Kievan Rus’ was not able to maintain its position as a powerful and prosperous state, in part because of the amalgamation of disparate lands under the control of a ruling clan. As the members of that clan became more numerous, they identified themselves with regional interests rather than with the larger patrimony. Thus, the princes fought among themselves, frequently forming alliances with outside groups such as the Polovtsians, Poles, and Hungarians. The Crusades brought a shift in European trade routes that accelerated the decline of Kievan Rus’. In 1204 the forces of the Fourth Crusade sacked Constantinople, making the Dnepr trade route marginal. As it declined, Kievan Rus’ splintered into many principalities and several large regional centers. The inhabitants of those regional centers then evolved into three nationalities: Ukrainians in the southeast and southwest, Belorussians in the northwest, and Russians in the north and northeast.

In the north, the Republic of Novgorod prospered as part of Kievan Rus’ because it controlled trade routes from the Volga River to the Baltic Sea. As Kievan Rus’ declined, Novgorod became more independent. A local oligarchy ruled Novgorod; major government decisions were made by a town assembly, which also elected a prince as the city’s military leader. In the twelfth century, Novgorod acquired its own archbishop, a sign of increased importance and political independence. In its political structure and mercantile activities, Novgorod resembled the north European towns of the Hanseatic League, the prosperous alliance that dominated the commercial activity of the Baltic region between the thirteenth and seventeenth centuries, more than the other principalities of Kievan Rus’.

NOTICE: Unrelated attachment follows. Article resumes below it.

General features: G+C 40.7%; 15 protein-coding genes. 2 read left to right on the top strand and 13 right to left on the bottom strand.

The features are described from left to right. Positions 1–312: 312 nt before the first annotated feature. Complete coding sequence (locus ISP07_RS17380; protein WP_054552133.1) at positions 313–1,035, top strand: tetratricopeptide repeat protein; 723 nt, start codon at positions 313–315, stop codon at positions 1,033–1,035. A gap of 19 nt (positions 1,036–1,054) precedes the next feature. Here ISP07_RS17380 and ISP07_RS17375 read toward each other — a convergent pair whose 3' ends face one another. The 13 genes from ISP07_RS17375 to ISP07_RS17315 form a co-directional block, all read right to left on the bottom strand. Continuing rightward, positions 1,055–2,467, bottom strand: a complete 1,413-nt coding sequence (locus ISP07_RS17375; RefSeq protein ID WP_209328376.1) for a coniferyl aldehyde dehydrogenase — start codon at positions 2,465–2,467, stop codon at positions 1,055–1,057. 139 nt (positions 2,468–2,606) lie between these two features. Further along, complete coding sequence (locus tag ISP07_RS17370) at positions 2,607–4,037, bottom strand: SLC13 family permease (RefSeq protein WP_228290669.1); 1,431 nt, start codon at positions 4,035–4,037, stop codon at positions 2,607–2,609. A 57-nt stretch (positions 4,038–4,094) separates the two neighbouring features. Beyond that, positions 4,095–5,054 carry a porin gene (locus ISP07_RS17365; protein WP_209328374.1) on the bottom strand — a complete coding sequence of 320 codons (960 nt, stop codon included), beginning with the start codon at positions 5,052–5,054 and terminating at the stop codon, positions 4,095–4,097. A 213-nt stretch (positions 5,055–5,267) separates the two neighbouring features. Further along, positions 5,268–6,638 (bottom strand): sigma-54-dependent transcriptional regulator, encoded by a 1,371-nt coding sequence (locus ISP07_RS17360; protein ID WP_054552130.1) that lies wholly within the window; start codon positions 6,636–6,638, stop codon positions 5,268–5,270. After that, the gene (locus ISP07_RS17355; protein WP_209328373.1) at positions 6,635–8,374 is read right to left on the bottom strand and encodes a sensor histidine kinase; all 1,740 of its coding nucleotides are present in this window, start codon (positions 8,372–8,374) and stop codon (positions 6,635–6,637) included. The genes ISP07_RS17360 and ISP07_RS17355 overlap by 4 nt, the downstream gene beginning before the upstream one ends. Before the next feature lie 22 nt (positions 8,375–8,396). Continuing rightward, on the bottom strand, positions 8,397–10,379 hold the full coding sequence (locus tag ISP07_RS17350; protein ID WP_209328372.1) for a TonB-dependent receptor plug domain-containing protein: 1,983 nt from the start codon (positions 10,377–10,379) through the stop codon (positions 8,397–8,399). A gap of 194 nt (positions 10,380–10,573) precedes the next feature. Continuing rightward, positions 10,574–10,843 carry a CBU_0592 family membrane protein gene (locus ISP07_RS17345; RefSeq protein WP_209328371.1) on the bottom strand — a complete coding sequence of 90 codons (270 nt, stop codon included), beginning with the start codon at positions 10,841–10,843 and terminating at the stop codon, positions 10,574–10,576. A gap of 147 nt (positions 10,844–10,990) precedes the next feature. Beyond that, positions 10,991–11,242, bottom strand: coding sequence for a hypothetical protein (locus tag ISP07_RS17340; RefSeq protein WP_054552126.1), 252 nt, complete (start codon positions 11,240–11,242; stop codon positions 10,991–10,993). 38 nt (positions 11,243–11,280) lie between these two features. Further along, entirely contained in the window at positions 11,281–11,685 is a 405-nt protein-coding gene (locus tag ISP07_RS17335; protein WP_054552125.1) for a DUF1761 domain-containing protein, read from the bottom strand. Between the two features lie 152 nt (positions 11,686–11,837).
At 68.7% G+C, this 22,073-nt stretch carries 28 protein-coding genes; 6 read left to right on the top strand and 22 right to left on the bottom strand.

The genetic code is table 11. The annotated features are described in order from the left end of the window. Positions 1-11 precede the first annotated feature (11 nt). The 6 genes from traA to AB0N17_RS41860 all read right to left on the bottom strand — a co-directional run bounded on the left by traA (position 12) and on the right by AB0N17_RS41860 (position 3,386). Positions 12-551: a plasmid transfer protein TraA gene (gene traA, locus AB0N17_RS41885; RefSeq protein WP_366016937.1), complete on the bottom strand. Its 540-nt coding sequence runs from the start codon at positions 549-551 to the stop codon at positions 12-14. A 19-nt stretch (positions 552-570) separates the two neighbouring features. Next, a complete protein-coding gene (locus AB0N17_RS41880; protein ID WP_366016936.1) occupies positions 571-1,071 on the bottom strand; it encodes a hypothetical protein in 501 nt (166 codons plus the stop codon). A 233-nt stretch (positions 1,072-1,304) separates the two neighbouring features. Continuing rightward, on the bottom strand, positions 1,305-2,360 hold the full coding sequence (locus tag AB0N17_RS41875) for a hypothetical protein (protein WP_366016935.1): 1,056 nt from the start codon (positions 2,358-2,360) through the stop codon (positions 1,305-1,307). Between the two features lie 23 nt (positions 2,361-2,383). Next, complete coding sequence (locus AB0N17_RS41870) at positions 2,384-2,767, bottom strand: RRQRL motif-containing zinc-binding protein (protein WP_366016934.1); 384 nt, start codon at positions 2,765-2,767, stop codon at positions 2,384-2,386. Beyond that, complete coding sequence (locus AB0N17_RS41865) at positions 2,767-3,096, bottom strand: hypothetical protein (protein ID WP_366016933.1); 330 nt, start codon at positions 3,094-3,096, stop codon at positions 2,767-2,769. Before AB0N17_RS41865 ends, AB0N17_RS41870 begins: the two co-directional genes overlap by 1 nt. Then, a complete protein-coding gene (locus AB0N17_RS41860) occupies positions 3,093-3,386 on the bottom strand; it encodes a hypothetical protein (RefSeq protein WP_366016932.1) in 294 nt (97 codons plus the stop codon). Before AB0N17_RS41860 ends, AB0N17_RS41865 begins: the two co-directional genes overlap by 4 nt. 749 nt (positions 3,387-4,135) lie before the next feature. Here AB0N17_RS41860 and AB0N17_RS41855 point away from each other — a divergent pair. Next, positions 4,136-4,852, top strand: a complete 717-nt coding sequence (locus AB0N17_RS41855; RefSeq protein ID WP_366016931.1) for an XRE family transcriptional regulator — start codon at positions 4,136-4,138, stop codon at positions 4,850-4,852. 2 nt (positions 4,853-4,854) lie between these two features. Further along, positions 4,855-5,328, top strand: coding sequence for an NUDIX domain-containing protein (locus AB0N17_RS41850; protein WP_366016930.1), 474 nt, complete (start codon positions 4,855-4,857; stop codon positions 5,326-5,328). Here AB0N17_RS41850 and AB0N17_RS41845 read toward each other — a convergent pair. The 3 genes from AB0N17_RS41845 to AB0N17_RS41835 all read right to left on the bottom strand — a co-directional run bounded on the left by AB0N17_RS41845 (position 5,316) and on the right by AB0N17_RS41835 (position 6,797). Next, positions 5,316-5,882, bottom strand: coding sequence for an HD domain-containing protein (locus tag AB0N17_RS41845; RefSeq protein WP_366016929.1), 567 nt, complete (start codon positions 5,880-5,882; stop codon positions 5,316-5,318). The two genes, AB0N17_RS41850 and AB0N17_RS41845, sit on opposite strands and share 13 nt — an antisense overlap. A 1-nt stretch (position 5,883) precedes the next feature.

In the northeast, East Slavs colonized the territory that eventually became Muscovy by intermingling with the Finno-Ugric tribes already occupying the area. The city of Rostov was the oldest center of the northeast, but it was supplanted first by Suzdal’ and then by the city of Vladimir. By the twelfth century, the combined principality of Vladimir-Suzdal’ had become a major power in Kievan Rus’.

In 1169 Prince Andrey Bogolyubskiy of Vladimir-Suzdal’ dealt a severe blow to the waning power of Kievan Rus’ when his armies sacked the city of Kiev. Prince Andrey then installed his younger brother to rule in Kiev and continued to rule his realm from Suzdal’. Thus, political power shifted to the northeast, away from Kiev, in the second half of the twelfth century. In 1299, in the wake of the Mongol invasion, the metropolitan of the Orthodox Church moved to the city of Vladimir, and Vladimir-Suzdal’ replaced Kievan Rus’ as the religious center.